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Acquisitions aren’t usually something engineering teams look forward to. They tend to wreak quite a bit of destruction.

After my first company’s acquisition, employees were given two choices: 1) Move across the country to join a new office, or 2) Quit. I chose option 2.

After my second company’s acquisition, our buyer retained our office, but they eventually deprecated our product line, and ultimately, us.

At my third company, we were doing the acquiring. We purchased another company that had more market presence and name recognition. Sounds great, right? Wrong. The company chose to assume the identity of the newly acquired company and then deprecate most of our own existing products and the teams that worked on them.

When my most recent company, RightScale, announced it was being acquired by Flexera, I wasn’t shocked. I’ve been through it before. If I’m retained, I told myself, ride it out and see what happens. Update my resume and be ready …

But this time things were different. And it’s well worth sharing the reasons for that difference so that others, hopefully, can take advantage of them.

Yes, there were growing pains. However, I saw something I’d never seen before in any of my previous acquisitions. Flexera seemed to not only value the products they were acquiring, but the company also recognized the value in the talent that would be essential to continued support and growth of its products.

If a company is interested in keeping staff and unlocking the full value of its acquisition, here are some essential elements of success — from an employee’s point of view.

1. Have executives who understand the pain and are willing to learn and improve

Flexera’s CEO, Jim Ryan, and a number of key executives came to Flexera through acquisitions, some more than 20 years ago. They know the mix of emotions, including uncertainty and fear, that come with being acquired. They could empathize with what an acquisition would be like for staff.

The executives at Flexera admit to making mistakes in how they have integrated companies over the years, but they also learned from those mistakes and have continuously tried to improve the process. RightScale’s acquisition process was better than previous. Roughly 10 months later, they took some things they learned from RightScale’s acquisition process to make Flexera’s acquisition of RISC Networks even smoother. It’s an ongoing process, and it’s great that the company is always striving to improve.

2. Encourage both companies to lean into the change

One thing Flexera executives encourages us to do was embrace change. Not everybody comes over in an acquisition, but for those who do, it’s better to embrace change sooner rather than later. Change can cause anxiety, but it can also create amazing new opportunities. As much as possible, lean into and embrace the changes.

For some of us, we didn’t realize we were missing something before the acquisition. However, our eyes were opened to new opportunities and revitalized career paths after the acquisition.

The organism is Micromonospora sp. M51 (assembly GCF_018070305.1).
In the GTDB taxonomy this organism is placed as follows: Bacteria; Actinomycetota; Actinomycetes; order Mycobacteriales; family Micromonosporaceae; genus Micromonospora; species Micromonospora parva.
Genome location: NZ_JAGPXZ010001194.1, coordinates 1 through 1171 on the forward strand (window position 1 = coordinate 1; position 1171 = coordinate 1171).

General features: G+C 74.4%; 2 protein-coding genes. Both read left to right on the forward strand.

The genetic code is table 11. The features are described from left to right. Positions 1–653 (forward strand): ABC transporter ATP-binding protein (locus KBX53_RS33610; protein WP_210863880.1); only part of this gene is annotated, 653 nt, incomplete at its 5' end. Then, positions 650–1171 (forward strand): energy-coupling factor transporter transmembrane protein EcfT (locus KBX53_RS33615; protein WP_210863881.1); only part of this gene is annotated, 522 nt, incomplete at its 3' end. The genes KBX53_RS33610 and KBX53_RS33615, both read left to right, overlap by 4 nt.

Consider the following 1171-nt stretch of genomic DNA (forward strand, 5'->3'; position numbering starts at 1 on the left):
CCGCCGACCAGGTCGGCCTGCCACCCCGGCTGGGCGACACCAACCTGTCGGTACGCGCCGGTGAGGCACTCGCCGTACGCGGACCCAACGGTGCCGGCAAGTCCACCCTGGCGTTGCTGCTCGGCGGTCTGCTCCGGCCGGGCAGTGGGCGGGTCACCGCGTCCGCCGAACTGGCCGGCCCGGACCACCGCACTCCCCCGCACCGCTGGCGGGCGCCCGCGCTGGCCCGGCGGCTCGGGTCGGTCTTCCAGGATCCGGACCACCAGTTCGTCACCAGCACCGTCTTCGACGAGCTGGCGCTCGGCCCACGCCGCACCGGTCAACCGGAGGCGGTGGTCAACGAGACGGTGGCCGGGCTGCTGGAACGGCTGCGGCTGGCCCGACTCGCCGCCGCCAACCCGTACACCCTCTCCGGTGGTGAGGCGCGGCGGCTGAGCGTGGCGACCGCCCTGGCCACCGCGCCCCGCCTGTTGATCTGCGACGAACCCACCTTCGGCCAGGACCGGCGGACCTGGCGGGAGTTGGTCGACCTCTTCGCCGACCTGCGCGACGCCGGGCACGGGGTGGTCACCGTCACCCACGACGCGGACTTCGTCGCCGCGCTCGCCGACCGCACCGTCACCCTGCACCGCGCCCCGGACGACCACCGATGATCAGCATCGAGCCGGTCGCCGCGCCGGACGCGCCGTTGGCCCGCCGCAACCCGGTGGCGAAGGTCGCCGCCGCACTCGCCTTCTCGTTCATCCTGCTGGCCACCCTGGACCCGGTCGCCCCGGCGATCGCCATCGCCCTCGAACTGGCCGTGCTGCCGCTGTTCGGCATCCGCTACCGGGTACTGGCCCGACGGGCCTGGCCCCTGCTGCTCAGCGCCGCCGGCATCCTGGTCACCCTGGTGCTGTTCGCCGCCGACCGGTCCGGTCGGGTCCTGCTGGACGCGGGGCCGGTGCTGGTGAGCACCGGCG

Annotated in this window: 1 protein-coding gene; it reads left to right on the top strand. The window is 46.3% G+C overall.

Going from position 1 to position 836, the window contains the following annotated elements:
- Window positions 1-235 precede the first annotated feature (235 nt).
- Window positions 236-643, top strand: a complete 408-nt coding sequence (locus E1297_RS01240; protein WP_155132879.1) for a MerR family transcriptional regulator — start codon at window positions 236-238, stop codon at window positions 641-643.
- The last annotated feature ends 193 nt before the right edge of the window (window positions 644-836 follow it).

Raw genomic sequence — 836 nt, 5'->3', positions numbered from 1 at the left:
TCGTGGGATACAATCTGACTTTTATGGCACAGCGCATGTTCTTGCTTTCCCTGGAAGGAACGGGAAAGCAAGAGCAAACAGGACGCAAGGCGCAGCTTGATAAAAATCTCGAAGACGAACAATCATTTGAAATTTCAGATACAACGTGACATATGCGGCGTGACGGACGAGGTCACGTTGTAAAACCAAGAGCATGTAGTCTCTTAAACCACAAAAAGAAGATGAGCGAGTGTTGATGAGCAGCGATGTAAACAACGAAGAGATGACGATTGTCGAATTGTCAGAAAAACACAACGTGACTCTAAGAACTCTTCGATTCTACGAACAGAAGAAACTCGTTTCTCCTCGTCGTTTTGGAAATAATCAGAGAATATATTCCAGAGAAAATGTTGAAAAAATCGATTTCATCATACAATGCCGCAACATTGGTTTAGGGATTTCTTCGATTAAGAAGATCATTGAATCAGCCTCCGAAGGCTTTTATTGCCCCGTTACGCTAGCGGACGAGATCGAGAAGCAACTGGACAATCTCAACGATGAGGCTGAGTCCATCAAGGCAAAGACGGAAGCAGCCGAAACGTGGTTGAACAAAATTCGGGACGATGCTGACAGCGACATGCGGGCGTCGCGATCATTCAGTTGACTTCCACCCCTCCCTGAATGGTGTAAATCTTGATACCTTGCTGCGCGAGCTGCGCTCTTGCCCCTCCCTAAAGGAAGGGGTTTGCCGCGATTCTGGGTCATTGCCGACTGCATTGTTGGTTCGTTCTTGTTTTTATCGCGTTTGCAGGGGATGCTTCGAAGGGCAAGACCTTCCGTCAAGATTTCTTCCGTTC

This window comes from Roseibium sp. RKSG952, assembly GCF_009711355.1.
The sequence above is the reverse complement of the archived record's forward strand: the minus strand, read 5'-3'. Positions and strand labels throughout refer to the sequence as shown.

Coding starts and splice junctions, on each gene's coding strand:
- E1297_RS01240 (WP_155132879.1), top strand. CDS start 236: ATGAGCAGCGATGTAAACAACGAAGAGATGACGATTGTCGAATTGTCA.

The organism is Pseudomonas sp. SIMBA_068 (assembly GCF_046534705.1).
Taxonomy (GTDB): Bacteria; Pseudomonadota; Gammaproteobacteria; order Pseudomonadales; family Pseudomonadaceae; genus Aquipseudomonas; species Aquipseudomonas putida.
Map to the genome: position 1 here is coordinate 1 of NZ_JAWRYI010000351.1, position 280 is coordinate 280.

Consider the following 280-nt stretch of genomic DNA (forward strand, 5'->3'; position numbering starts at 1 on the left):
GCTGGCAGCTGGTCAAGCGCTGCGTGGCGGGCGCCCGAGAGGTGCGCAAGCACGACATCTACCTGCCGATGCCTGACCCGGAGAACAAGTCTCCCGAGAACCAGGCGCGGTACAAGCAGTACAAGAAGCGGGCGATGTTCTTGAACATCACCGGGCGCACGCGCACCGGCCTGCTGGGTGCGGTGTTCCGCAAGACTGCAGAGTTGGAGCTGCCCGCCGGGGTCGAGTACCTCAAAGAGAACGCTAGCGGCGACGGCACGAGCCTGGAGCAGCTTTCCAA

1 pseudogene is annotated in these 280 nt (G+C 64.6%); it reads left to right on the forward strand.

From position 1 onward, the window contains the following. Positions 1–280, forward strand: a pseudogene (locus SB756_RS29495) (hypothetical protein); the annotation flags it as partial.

For Flexera, they acquired us with an open mind. It wasn’t “My way, or the highway,” but rather, “Hey, we like the way you’re doing things.” Flexera chose to adopt some of RightScale’s processes and invest in its people, placing some of those people in key positions. It wasn’t “Flexera first,” per se, but “Who/what is best to take Flexera to the next level?”

3. Commit to communication

The company I worked for, RightScale, was in Santa Barbara, Calif., thousands of miles from Flexera HQ in Chicago. A number of Flexera executives came on-site at RightScale. They talked to us about the overall vision of the company, how RightScale fit into that vision, and made their expectations clear. In the first few months, there were many trips between Chicago and Santa Barbara, introductions, and candid and challenging discussions about the future.

Flexera didn’t consider integration just a three-month activity. Due to the volume of acquisitions it does, it has developed a full-time role for managing mergers and acquisitions over a much longer period of time. In our case, Sean Doherty, VP of Business Integration at Flexera, spends his days completely focused on acquisition integrations. He is on-site at the newly acquired office as long as is needed to assist with questions/answers and transition of processes. Sean has purposefully created a number of workgroups and frequent newsletters and conducts ongoing face-to-face meetings to keep communication flowing months, even years, after acquisitions take place.

4. Start cross-team projects

In this first year, Flexera has made a concerted effort to integrate us. I’ve really appreciated the opportunity to work on cross-team projects in engineering, focusing on integration: how to make many distinct products feel as one. At first, I felt like the new kid in town when speaking with other teams. Then I realized that many of the other teams were (recently) acquired as well; we all had the same initial reservations about having been acquired.

I also realized that almost everyone at my company has the same passion for creating quality products, whatever they may be. Sure, we still care about the products we were acquired for, but we also care about whatever we’re working on now, how to get to the end goal, and most of all, how to do it well. We are navigating multiple time zones and countries, but it doesn’t matter, we are working on “One Flexera.”

Lisa Watt is a senior software engineer at Flexera. She is based in Santa Barbara, California.

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